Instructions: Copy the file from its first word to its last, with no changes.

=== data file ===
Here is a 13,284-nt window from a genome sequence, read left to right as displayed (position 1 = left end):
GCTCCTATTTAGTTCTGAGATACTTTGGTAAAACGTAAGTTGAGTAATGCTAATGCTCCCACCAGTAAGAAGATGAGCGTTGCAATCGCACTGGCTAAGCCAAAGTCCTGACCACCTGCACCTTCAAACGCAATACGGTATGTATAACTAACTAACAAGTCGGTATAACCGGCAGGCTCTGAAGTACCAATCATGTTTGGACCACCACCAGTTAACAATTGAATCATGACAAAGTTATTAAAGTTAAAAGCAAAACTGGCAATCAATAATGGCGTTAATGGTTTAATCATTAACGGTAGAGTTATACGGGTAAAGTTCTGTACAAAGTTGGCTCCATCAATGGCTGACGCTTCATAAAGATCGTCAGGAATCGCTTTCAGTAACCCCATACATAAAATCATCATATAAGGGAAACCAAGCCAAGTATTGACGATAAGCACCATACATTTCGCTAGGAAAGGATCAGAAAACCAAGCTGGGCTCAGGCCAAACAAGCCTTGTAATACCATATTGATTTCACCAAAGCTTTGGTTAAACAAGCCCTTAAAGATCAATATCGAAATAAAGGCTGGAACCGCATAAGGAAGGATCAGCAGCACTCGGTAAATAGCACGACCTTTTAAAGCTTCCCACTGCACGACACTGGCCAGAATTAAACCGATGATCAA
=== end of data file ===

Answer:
Here is a 13,284-nt window from a genome sequence, read left to right as displayed (position 1 = left end):
GCTCCTATTTAGTTCTGAGATACTTTGGTAAAACGTAAGTTGAGTAATGCTAATGCTCCCACCAGTAAGAAGATGAGCGTTGCAATCGCACTGGCTAAGCCAAAGTCCTGACCACCTGCACCTTCAAACGCAATACGGTATGTATAACTAACTAACAAGTCGGTATAACCGGCAGGCTCTGAAGTACCAATCATGTTTGGACCACCACCAGTTAACAATTGAATCATGACAAAGTTATTAAAGTTAAAAGCAAAACTGGCAATCAATAATGGCGTTAATGGTTTAATCATTAACGGTAGAGTTATACGGGTAAAGTTCTGTACAAAGTTGGCTCCATCAATGGCTGACGCTTCATAAAGATCGTCAGGAATCGCTTTCAGTAACCCCATACATAAAATCATCATATAAGGGAAACCAAGCCAAGTATTGACGATAAGCACCATACATTTCGCTAGGAAAGGATCAGAAAACCAAGCTGGGCTCAGGCCAAACAAGCCTTGTAATACCATATTGATTTCACCAAAGCTTTGGTTAAACAAGCCCTTAAAGATCAATATCGAAATAAAGGCTGGAACCGCATAAGGAAGGATCAGCAGCACTCGGTAAATAGCACGACCTTTTAAAGCTTCCCACTGCACGACACTGGCCAGAATTAAACCGATGATCAA